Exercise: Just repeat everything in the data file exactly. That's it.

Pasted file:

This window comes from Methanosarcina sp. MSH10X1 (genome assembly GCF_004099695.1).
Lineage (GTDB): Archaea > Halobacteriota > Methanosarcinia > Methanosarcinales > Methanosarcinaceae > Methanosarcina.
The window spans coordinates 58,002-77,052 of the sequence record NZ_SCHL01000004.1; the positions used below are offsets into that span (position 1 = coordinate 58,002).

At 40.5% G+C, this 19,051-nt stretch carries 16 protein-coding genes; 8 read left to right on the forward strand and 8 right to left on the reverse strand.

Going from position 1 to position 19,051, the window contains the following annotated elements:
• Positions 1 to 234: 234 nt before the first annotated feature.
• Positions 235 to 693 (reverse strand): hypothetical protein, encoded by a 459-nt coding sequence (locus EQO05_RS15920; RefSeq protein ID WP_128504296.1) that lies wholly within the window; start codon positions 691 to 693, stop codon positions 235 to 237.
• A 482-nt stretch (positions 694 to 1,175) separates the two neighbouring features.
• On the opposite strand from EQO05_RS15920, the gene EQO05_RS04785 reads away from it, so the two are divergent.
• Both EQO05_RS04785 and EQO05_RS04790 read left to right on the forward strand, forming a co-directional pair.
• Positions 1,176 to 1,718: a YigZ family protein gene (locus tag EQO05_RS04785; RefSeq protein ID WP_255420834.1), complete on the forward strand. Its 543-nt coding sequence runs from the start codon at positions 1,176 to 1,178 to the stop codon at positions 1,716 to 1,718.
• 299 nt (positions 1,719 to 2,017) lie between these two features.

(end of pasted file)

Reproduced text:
This window comes from Methanosarcina sp. MSH10X1 (genome assembly GCF_004099695.1).
Lineage (GTDB): Archaea > Halobacteriota > Methanosarcinia > Methanosarcinales > Methanosarcinaceae > Methanosarcina.
The window spans coordinates 58,002-77,052 of the sequence record NZ_SCHL01000004.1; the positions used below are offsets into that span (position 1 = coordinate 58,002).

At 40.5% G+C, this 19,051-nt stretch carries 16 protein-coding genes; 8 read left to right on the forward strand and 8 right to left on the reverse strand.

Going from position 1 to position 19,051, the window contains the following annotated elements:
• Positions 1 to 234: 234 nt before the first annotated feature.
• Positions 235 to 693 (reverse strand): hypothetical protein, encoded by a 459-nt coding sequence (locus EQO05_RS15920; RefSeq protein ID WP_128504296.1) that lies wholly within the window; start codon positions 691 to 693, stop codon positions 235 to 237.
• A 482-nt stretch (positions 694 to 1,175) separates the two neighbouring features.
• On the opposite strand from EQO05_RS15920, the gene EQO05_RS04785 reads away from it, so the two are divergent.
• Both EQO05_RS04785 and EQO05_RS04790 read left to right on the forward strand, forming a co-directional pair.
• Positions 1,176 to 1,718: a YigZ family protein gene (locus tag EQO05_RS04785; RefSeq protein ID WP_255420834.1), complete on the forward strand. Its 543-nt coding sequence runs from the start codon at positions 1,176 to 1,178 to the stop codon at positions 1,716 to 1,718.
• 299 nt (positions 1,719 to 2,017) lie between these two features.